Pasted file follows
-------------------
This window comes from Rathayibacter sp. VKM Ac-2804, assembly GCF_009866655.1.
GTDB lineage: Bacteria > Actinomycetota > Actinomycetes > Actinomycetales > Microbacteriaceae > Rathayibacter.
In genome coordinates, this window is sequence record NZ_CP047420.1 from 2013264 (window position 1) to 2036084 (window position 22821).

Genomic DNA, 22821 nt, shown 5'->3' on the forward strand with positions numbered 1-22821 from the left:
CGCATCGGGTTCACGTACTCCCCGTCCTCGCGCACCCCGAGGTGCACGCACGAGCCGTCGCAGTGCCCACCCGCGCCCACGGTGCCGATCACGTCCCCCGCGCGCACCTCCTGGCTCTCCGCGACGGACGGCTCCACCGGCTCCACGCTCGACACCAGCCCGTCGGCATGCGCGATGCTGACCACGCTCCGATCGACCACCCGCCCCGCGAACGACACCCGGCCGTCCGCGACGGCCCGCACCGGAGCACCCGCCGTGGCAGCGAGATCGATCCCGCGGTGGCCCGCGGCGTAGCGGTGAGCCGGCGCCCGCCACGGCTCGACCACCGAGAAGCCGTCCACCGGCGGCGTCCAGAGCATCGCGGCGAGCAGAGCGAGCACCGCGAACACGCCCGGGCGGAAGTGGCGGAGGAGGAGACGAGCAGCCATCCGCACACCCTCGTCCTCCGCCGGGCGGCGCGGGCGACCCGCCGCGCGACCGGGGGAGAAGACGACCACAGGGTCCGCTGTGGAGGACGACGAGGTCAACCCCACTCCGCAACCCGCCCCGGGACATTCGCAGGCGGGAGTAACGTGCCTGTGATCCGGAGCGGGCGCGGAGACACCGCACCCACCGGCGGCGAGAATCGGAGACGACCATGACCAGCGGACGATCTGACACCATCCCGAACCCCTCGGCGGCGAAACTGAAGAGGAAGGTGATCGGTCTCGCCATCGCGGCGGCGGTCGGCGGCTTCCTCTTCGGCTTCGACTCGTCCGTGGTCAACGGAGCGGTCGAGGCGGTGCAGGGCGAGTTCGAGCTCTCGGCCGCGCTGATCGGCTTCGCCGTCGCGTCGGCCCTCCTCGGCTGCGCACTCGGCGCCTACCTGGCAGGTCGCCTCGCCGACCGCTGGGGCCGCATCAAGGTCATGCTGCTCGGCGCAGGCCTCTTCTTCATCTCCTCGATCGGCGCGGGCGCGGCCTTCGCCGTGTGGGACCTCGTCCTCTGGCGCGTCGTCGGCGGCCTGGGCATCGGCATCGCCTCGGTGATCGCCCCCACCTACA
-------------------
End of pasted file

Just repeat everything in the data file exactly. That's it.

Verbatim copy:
This window comes from Rathayibacter sp. VKM Ac-2804, assembly GCF_009866655.1.
GTDB lineage: Bacteria > Actinomycetota > Actinomycetes > Actinomycetales > Microbacteriaceae > Rathayibacter.
In genome coordinates, this window is sequence record NZ_CP047420.1 from 2013264 (window position 1) to 2036084 (window position 22821).

Genomic DNA, 22821 nt, shown 5'->3' on the forward strand with positions numbered 1-22821 from the left:
CGCATCGGGTTCACGTACTCCCCGTCCTCGCGCACCCCGAGGTGCACGCACGAGCCGTCGCAGTGCCCACCCGCGCCCACGGTGCCGATCACGTCCCCCGCGCGCACCTCCTGGCTCTCCGCGACGGACGGCTCCACCGGCTCCACGCTCGACACCAGCCCGTCGGCATGCGCGATGCTGACCACGCTCCGATCGACCACCCGCCCCGCGAACGACACCCGGCCGTCCGCGACGGCCCGCACCGGAGCACCCGCCGTGGCAGCGAGATCGATCCCGCGGTGGCCCGCGGCGTAGCGGTGAGCCGGCGCCCGCCACGGCTCGACCACCGAGAAGCCGTCCACCGGCGGCGTCCAGAGCATCGCGGCGAGCAGAGCGAGCACCGCGAACACGCCCGGGCGGAAGTGGCGGAGGAGGAGACGAGCAGCCATCCGCACACCCTCGTCCTCCGCCGGGCGGCGCGGGCGACCCGCCGCGCGACCGGGGGAGAAGACGACCACAGGGTCCGCTGTGGAGGACGACGAGGTCAACCCCACTCCGCAACCCGCCCCGGGACATTCGCAGGCGGGAGTAACGTGCCTGTGATCCGGAGCGGGCGCGGAGACACCGCACCCACCGGCGGCGAGAATCGGAGACGACCATGACCAGCGGACGATCTGACACCATCCCGAACCCCTCGGCGGCGAAACTGAAGAGGAAGGTGATCGGTCTCGCCATCGCGGCGGCGGTCGGCGGCTTCCTCTTCGGCTTCGACTCGTCCGTGGTCAACGGAGCGGTCGAGGCGGTGCAGGGCGAGTTCGAGCTCTCGGCCGCGCTGATCGGCTTCGCCGTCGCGTCGGCCCTCCTCGGCTGCGCACTCGGCGCCTACCTGGCAGGTCGCCTCGCCGACCGCTGGGGCCGCATCAAGGTCATGCTGCTCGGCGCAGGCCTCTTCTTCATCTCCTCGATCGGCGCGGGCGCGGCCTTCGCCGTGTGGGACCTCGTCCTCTGGCGCGTCGTCGGCGGCCTGGGCATCGGCATCGCCTCGGTGATCGCCCCCACCTACA